Three weeks ago I drove west from Skopje towards the Albanian border with the man from L’Humanité. We crossed at Debar. There was scarcely a soul. We found a driver on the other side to take us north along a 90-kilometre mountain road to the town of Kukes. He was assured by the handful of people we met on the way that his VW saloon was not up to the journey. He pressed on, over bridges paved with wooden planks that moaned and clattered above a torrent fed by the thaw on the snowline, and persisted with the jolting ascent over raw rock, wincing at each blow to the underbelly of the car. We sat immersed in the shameful memory of the field at Blace and the bitter scenes at the airport in Skopje. After three hours we abandoned the VW and rode in another German vehicle, a Mercedes microbus acquired by dint of exile labour, which could manage the ascent. On the last stretch of the gnarled, precipitous track, 50 kilometres and six hours later, we began edging into the side of the pass or out towards the drop, to make way for oncoming taxis full of Kosovars who had fled into Albania and were now winding their way south.

The frontier gate at Tropoje, beyond Kukes, bore no resemblance to the big gantry and the riverbank darkened with hungry, desperate people at Blace. About thirty refugees were entering every five minutes. The Albanian authorities were speeding them through. The total figure passed 250,000 while we were in Albania and is now much higher. The majority were huddled on wooden trailers, canopied with plastic sheeting and fabric, towed by tractors; rural people from southern Kosovo. There were far fewer cars, far fewer mobile phones. They looked more abject and spoke passionately of that abjection, of shootings and robberies by the Serbian paramilitaries, easily confirmed in the hospital at Kukes. But the life and death situation which had faced the refugees in Macedonia was absent and the ritual grief of the crossing was far more readily expressed. The tailback in Serbian territory stretched off into the distance. The main square in Kukes, 30 kilometres south, was lined with tractors and thousands of people. Albania was drinking up its share of the exodus with a willingness that Macedonia could not begin to evince.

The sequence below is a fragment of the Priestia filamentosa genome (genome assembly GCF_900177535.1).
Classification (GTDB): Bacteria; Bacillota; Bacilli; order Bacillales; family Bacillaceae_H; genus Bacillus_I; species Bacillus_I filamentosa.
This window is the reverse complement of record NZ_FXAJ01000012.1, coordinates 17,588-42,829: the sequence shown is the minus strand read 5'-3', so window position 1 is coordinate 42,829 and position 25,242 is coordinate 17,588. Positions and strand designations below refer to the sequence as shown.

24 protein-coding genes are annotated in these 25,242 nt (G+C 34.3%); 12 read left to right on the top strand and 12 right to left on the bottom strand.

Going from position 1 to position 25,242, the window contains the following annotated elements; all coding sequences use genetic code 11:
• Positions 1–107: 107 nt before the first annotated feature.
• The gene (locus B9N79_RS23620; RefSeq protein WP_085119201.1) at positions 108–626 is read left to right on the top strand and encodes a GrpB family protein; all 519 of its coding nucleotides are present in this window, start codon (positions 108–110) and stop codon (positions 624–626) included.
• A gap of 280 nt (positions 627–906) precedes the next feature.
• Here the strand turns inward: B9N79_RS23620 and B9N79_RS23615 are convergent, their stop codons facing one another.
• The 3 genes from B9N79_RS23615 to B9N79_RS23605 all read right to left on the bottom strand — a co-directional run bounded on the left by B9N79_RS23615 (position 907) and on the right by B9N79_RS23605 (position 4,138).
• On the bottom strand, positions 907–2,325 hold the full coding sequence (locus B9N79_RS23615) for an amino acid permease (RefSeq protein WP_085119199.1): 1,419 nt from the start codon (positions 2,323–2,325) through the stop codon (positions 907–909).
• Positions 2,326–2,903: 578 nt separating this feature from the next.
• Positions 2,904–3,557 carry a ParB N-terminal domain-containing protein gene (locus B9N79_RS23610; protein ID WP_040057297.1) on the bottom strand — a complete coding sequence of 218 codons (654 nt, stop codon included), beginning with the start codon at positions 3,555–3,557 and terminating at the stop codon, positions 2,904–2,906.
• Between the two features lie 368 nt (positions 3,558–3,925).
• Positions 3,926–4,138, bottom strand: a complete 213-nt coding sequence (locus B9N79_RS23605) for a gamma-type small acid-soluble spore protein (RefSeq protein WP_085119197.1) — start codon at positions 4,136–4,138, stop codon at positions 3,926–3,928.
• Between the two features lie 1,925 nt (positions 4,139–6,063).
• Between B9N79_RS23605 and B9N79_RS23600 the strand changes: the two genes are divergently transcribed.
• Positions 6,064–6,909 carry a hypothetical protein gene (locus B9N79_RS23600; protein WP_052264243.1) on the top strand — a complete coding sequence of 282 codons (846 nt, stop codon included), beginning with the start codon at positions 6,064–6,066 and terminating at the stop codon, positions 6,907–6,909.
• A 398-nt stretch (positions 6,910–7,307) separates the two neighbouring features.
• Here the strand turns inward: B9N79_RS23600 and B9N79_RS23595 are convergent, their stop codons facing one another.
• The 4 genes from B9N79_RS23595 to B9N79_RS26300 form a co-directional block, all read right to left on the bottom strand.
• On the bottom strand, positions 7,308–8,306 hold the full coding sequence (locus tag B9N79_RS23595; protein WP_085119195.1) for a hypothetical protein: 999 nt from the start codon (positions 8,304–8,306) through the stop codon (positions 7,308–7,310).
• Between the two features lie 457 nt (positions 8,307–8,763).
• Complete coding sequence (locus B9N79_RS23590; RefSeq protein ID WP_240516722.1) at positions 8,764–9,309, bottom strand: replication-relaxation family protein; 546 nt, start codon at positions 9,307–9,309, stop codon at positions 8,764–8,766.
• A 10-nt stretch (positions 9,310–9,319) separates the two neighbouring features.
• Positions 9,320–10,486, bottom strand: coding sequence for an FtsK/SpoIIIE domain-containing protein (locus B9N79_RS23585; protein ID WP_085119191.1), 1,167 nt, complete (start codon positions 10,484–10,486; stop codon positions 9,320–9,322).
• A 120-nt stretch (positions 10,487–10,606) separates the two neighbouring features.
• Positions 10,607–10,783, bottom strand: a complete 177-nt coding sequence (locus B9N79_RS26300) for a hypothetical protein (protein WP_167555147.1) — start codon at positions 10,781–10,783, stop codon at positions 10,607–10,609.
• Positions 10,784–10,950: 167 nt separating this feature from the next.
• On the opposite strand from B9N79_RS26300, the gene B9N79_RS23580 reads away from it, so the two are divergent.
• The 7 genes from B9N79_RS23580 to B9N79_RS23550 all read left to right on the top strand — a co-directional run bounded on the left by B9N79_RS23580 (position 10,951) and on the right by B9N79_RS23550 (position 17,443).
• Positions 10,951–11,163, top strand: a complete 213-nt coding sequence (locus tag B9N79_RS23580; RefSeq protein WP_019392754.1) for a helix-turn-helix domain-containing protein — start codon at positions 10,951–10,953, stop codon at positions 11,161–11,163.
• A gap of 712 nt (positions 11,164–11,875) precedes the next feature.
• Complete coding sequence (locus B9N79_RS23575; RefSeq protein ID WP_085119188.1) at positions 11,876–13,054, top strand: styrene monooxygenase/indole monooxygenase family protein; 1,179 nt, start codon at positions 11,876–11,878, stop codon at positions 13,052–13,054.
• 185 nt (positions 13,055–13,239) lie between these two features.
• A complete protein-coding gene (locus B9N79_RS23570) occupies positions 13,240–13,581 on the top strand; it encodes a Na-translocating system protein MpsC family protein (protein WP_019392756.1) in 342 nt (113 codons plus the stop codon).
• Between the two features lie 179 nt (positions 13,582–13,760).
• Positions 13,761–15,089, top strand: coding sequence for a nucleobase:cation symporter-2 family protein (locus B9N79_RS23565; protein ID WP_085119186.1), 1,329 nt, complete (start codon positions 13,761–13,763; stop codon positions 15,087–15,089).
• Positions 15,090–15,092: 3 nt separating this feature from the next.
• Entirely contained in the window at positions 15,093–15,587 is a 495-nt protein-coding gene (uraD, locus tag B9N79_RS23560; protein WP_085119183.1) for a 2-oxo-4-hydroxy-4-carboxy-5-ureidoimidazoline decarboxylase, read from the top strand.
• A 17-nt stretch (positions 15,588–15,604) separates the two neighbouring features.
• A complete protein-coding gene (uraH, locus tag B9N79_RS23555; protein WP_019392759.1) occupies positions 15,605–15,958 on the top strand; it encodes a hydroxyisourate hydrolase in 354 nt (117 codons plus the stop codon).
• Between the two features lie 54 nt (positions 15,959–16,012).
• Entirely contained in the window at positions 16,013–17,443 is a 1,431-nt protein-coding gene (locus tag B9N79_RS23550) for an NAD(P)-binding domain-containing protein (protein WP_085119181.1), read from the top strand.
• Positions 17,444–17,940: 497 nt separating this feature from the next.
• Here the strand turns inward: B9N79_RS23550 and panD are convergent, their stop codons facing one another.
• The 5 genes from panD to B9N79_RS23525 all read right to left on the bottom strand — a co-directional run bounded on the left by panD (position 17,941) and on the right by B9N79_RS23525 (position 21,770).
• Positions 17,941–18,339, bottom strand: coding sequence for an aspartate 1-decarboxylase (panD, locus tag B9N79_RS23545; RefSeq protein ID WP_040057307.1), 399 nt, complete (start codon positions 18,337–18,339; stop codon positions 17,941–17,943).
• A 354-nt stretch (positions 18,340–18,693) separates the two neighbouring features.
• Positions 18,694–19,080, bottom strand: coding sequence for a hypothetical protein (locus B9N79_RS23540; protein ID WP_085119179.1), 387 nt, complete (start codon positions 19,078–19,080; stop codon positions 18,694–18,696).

On 13 April the BBC reported an incursion into Albania by a company of Serbian soldiers. It was headlined as a dramatic moment and the Albanian Government has made much of it. But the border is a fluid area where the KLA, who saw so many of the refugees out of Kosovo, operates without hindrance from Albania. When it can, the KLA also provides bombing co-ordinates to Nato. It knows from its drubbings where Serbian forces are positioned.